chauntegarrett

Love. Serve. Teach. Learn.

Posts tagged ‘leadership’

a-faith-to-educate

All I wanted to do was teach: A Reasonable Service, Part 1,” describes the emotional roller coaster educators ride before they can ever begin to teach:

Baffled. Humbled. Grateful. Awestruck. Relieved. Hungry. Sympathetic. Empathetic. Infuriated. Exhausted. Hopeful. Triumphant. Data-driven. Thoughtful. Pensive.

I came into this profession wanting to impact lives; especially for under served populations. Teaching was the vehicle to do so. With every challenging reality of what it takes, my faith, determining my “reasonable service” is my guide.

Integrity:

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Pastor Marion B. Robinson speaks with youth and their mentors during a youth summit.

As my career unfolds, my pastor, Rev. Marion B. Robinson reminds me to, “Always do what is right.” Rev. Robinson mobilizes whole communities around issues in education. As an educator, anything that is wrong within, our power and influence, we are obligated to change it. If it is not within our influence, we are required to challenge it. We are advocates for the students we serve. Who else knows their story like we do? Who else knows how it impacts their learning like we do? I can recall being infuriated as a brand new teacher to be handed a full course load of the lowest level students. I wasn’t furious because I did not want to teach them. I was furious because of what their placement and the expectations that were set for them implied about them. My response: teach them; with everything I had. I recall being further infuriated when these same students were not placed in higher level courses the following year as I recommended. Many of those students were more successful than they had ever been because barriers were removed.

Our “reasonable service:”

  • Measure every decision against, “What is best for kids?”
  • Remove barriers
  • Challenge policy
  • Challenge Colleagues

Intel:

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Outside of the Impact Center, Pastor James D. Gailliard shares with visiting educators the need for holistic ministries and services in order to impact communities.

Along the way in my career, I met Pastor James D. Gailliard. While leading a holistic ministry to meet spiritual, physical and social needs in his community, he reminds me, “Every number has a name, every name has a story and every story matters.” I am encouraged to serve the whole child in order to impact the whole community. In this world of accountability, everything we do in the classroom will translate into test scores for our students. Students are not scores. We are reminded to look beyond the output and focus on the input; our service to our students. Getting to know our students’ stories is what helps us to know how to meet their needs. Why are they hungry? Is the food in the drawer enough or do we need to help parents find extra income or assistance? Why are they acting out? Is there positive or negative attention provided at home. What are their goals and dreams? How can we provide curriculum and experiences to help them? What experiences are needed that they are not getting? What colleges do we need to visit or work force development opportunities can be created? WHAT DOES HOPE MEAN TO THIS CHILD AND THIS COMMUNITY?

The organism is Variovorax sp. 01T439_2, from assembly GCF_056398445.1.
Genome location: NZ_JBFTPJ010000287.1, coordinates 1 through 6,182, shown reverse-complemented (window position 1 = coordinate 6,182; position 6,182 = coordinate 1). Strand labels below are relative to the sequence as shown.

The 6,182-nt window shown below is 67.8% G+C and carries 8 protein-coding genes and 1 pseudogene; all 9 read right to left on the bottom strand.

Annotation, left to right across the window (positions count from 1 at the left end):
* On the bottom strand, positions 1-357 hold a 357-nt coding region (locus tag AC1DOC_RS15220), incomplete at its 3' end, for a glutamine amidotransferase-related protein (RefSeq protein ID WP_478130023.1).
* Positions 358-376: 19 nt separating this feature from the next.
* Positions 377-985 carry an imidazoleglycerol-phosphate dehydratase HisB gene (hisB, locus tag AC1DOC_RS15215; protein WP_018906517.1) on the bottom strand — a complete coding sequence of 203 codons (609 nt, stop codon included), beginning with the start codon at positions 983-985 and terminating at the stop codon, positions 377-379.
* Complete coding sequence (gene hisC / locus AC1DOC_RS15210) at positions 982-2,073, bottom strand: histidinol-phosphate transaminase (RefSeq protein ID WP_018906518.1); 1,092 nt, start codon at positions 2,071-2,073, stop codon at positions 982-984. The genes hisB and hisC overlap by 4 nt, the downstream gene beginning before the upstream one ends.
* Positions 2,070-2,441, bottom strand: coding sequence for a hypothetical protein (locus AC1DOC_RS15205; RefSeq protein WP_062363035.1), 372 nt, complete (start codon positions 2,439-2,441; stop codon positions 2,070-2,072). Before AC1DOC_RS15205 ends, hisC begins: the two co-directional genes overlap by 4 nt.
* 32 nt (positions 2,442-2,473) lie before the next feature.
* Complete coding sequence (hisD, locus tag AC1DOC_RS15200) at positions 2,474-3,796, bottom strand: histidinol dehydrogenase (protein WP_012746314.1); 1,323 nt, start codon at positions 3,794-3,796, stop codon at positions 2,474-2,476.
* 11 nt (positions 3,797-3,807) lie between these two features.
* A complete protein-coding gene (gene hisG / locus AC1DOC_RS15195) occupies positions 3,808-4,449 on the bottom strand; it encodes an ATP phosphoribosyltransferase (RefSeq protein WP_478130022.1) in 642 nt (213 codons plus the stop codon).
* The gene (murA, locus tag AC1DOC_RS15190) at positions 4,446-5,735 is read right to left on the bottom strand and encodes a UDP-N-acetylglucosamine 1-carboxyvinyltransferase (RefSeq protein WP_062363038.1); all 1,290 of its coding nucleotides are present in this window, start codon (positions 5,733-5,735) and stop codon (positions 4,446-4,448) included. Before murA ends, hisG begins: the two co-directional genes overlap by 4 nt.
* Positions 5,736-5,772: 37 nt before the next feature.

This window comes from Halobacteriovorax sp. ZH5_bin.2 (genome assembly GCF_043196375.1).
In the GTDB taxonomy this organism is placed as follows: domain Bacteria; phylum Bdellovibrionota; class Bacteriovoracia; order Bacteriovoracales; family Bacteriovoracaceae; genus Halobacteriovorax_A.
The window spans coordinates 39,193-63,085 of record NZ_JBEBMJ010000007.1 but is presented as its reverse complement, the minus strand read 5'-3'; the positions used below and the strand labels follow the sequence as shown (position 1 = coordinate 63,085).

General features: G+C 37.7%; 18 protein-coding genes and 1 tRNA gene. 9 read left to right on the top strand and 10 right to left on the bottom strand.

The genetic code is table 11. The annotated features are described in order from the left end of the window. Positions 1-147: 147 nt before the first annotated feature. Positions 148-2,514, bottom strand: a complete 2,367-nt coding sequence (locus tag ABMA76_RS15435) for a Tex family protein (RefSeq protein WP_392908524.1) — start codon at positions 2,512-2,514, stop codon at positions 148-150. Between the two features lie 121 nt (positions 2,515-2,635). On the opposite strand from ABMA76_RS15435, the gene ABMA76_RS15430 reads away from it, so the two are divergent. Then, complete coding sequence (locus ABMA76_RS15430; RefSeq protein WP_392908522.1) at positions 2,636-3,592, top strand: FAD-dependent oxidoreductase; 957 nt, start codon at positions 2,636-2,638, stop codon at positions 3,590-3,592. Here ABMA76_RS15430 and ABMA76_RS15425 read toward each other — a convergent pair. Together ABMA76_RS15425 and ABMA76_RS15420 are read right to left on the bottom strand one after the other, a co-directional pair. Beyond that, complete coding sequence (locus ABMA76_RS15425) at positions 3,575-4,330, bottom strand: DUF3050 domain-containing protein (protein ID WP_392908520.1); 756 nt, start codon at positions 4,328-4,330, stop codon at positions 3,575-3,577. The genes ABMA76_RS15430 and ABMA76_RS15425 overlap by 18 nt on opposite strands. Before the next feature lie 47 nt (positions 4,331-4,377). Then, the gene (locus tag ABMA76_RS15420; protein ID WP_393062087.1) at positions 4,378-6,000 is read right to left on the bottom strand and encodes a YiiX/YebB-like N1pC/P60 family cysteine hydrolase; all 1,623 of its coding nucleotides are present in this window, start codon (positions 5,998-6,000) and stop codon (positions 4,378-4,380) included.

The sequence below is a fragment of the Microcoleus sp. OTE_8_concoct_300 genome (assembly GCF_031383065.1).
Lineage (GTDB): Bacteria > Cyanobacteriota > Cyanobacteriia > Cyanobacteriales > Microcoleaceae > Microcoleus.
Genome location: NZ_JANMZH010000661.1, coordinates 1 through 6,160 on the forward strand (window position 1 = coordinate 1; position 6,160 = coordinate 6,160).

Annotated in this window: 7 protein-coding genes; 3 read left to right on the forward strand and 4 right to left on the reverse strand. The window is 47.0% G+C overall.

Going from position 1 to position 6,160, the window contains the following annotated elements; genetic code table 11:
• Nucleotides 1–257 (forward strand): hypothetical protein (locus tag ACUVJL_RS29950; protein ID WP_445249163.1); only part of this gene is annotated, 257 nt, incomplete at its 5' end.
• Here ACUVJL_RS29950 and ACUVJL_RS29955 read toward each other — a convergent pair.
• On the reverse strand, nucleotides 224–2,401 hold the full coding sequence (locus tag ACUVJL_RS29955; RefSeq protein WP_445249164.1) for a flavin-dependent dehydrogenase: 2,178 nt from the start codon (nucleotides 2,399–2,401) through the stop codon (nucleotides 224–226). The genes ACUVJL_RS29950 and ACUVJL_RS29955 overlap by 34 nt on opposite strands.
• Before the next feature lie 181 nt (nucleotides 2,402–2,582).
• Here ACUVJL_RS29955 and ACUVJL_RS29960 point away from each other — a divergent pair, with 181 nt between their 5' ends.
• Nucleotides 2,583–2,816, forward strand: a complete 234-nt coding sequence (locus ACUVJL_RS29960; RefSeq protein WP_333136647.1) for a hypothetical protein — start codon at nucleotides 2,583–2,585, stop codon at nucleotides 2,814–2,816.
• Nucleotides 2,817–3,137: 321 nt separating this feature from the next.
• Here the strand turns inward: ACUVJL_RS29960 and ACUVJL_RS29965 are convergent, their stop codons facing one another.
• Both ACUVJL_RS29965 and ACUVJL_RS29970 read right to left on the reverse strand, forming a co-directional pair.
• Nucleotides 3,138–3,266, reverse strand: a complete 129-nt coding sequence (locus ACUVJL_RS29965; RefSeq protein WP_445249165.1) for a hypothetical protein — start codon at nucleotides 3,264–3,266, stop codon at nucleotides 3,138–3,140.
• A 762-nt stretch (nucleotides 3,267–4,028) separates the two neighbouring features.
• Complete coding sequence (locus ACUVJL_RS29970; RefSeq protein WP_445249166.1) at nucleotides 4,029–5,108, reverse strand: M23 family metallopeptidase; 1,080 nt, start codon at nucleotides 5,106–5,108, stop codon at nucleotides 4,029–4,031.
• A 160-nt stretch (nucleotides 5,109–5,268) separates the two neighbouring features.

Our “reasonable service:”

  • Do not pass judgment on students, families and their circumstances. “Unpack” issues to determine what help is within our abilities to provide.
  • Do not ignore student needs. Always have a willingness to meet student needs. “Where there is a will; there is a way.”

Inter-mutual:

As I am trying to figure out many things in order to better serve my students, I met Rev. Richard Joyner. Rev. Joyner is changing the lives of children and their families through a community garden. He compassionately shared with me, “The schools cannot do this alone. It is our [community] job to get students ready to return to school each day.” He is right; there is a lot we [educators] can do; however, we cannot do it all. We have to enlist our allies, the home and the community.

Our “reasonable service:”

  • Value and invite parents to engage and get involved. Be mindful that engagement and involvement are two distinct and equally valuable assets.
  • Tap into the available resources through churches, businesses and agencies. Resources are not always monetary donations or tangible goods; it can be a service.
  • Be open minded of ideas and suggestions from outside the school. We are serving the same communities there may be some issues or needs the school may not be fully aware. Be open to developing solutions collaboratively with parents and communities.

Intra-personal:

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Pastor J. Jasper Wilkins visits our schools to make an assessment of how his ministry can support our work.

Most recently in my career, I have reconnected with Pastor J. Jasper Wilkins. Pastor Wilkins was my pastor early on in my life. In my current role, I serve a community dear to his heart- his home. In alignment with his church’s mission to help, hope and heal he is investing in our endeavors along with the surrounding community. Most recently he inquired, “What’s going on in your world?” I immediately run down the list of “band-aids,” we were putting in place in order to get students where they need to be. He then looks at me and says, “How are you?” Band-aids would not do; and it was probably all over my face. I unloaded the frustration of only having “band-aids,” at my disposal. The next question was, “Who do you speak with to make sure that happens?” It is very easy to absorb issues in a manner of bandaging without repairing. Taking some time to debrief within yourself will allow the opportunity to think deeper toward the steps that drive solutions.

Our “reasonable service:”

  • Take care of yourself in a manner that provides clarity around important decisions that impacts the students we serve.
  • Take the time to determine how you feel about the service you are rendering to your students.
  • Before a collective conversation, think about what it will take to move beyond the “bandages.”

I walk into my role every day with joy– loving curriculum and what it brings to the students I serve. I also know the daily heartache that comes when I have to unpack students’ stories before my eyes in order for them to attend to the curriculum of the day and obtain the opportunities that await them. Learning involves more than we can imagine; before students ever take their seats and books are ever cracked open. Who am I to not serve with my gifts? Who am I to not serve in the ways that I am able? I may not be able to do it all; but I can commit to doing what I can. My faith will not allow me to do this- Education- any other way.

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A heart formed after a storm.

I will ride the emotional roller coaster…I trust that daily I visit the following peaks:

Called. I am doing exactly what I am supposed to do and serving faithfully who and where I am supposed to serve.